Sara Ralston, DVM, Rutgers University contends, “The horses in the stalls were demonstrating no obvious signs of distress or discomfort; in fact (the horses) were acting perfectly content, munching hay or begging for treats. The horses on the streets were calm, well-adjusted, well-groomed, and alert and friendly. It is my wish that all horses be treated as well.”
John E. Lowe, DVM, Cornell University, who examined 130 New York City Carriage Horses for soundness and general health, maintains, “Attitude was bright, alert, quiet and responsive in all cases. Hair coats were good to shiny in all cases. I spent 10 hours with these horses and didn’t hear one cough at the jog (slow trot) or in the stables. This is an unusual observation for stables horses. The development of respiratory allergies is almost a given in a percentage of stabled horses. These horses are in good physical shape. I was impressed with their tractability and calmness…”
Susan McLellan, DVM, former chairperson of the Rental Horse Licensing and Protection Board of New York City argues, “We found the conditions under which the carriage horses live and work to be quite good. Extensive regulations exist concerning the hours they can work, the temperatures and other weather condition restrictions when they must not work, and many other regulations concerning their housing, veterinary examinations, vacation schedules, licensing and other factors concerning their well being. Because of the pressures they have been under for years from humane groups, the carriage industry has strived to maintain these high standards.”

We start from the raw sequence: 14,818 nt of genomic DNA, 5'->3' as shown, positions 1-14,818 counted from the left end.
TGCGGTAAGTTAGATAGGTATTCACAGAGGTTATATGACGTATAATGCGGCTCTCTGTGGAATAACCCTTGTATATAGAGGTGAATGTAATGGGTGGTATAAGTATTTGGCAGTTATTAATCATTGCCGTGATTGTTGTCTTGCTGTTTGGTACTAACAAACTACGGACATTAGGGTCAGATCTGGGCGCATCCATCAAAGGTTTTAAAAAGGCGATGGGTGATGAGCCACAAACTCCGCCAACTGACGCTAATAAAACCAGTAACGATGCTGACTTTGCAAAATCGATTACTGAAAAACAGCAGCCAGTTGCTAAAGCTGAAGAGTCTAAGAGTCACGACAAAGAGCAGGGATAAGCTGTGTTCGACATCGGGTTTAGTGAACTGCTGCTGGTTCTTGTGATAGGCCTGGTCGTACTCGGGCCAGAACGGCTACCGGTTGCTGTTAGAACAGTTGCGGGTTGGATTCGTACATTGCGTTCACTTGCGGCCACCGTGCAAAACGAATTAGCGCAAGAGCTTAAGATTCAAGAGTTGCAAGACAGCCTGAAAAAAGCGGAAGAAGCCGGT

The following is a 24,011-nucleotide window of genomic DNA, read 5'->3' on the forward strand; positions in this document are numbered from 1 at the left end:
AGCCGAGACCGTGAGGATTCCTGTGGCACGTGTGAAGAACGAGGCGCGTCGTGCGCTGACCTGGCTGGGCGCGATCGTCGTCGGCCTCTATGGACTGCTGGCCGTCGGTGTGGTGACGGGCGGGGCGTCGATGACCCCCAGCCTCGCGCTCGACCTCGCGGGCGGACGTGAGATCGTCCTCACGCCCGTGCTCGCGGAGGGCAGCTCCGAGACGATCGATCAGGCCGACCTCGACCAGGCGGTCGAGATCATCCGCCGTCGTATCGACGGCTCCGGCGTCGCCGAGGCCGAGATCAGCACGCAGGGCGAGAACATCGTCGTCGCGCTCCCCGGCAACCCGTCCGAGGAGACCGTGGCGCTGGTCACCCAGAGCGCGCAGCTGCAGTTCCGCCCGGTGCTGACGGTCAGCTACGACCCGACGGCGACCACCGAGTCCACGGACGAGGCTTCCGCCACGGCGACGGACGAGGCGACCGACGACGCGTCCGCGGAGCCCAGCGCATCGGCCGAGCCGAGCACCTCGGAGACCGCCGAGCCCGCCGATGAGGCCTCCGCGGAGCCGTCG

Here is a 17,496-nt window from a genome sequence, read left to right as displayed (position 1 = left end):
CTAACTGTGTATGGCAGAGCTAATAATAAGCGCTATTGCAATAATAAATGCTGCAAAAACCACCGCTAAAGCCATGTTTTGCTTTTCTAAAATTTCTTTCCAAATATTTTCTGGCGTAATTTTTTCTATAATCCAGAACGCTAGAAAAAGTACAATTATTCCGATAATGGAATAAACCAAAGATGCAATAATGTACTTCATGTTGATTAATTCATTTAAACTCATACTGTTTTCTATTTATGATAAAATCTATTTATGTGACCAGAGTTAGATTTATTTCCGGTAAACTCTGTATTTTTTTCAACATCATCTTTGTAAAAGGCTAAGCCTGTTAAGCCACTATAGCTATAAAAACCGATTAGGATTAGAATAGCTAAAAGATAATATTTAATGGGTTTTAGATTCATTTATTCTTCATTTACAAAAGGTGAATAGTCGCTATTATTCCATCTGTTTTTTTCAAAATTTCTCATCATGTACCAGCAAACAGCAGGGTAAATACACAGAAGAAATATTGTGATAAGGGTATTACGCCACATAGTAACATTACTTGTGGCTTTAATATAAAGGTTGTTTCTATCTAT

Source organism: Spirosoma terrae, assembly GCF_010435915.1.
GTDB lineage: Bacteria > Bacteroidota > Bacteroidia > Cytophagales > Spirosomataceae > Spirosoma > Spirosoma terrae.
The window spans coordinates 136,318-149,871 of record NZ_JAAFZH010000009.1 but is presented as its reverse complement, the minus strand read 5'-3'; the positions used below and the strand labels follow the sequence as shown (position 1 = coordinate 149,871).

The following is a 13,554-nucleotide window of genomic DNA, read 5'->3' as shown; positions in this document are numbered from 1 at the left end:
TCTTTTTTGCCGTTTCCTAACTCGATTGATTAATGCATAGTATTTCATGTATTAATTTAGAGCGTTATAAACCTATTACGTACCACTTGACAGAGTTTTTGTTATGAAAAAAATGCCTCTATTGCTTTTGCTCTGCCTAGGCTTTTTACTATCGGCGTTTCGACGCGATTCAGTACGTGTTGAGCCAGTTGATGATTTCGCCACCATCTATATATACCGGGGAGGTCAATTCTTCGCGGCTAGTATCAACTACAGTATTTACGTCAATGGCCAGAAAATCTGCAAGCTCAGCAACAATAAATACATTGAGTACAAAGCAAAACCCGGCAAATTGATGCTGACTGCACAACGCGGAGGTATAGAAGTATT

Buck Brannaman, one of the world’s most respected horses trainers, author of “The Faraway Horses” and the inspiration for the movie “The Horse Whisperer “ points out, “Pulling carriages on rubber-rimmed wheels on paved streets is a low-stress job, and the horses are calm and relaxed, not anxiously laying their ears back or wringing their tails. Plus, these horses get lots of attention and affection from passersby. And horses love attention and affection as much as we do.
The horses that people should be concerned about are the neglected ones that, after the “newness” of ownership wears off, live in box stalls all day. These horses have no purpose, no jobs to do. All they do is eat and make manure. Even prisoners get to exercise more than these horses, and the horses have never done anything wrong. If they had the choice, these horses would choose to be carriage horses rather than stand in their stalls eating hay and dropping manure all day.”
Horses are one of the most domesticated animals in the world for urban areas. They tolerate noise and disruption, are gentle and attach to people, hence suited to work in urban areas.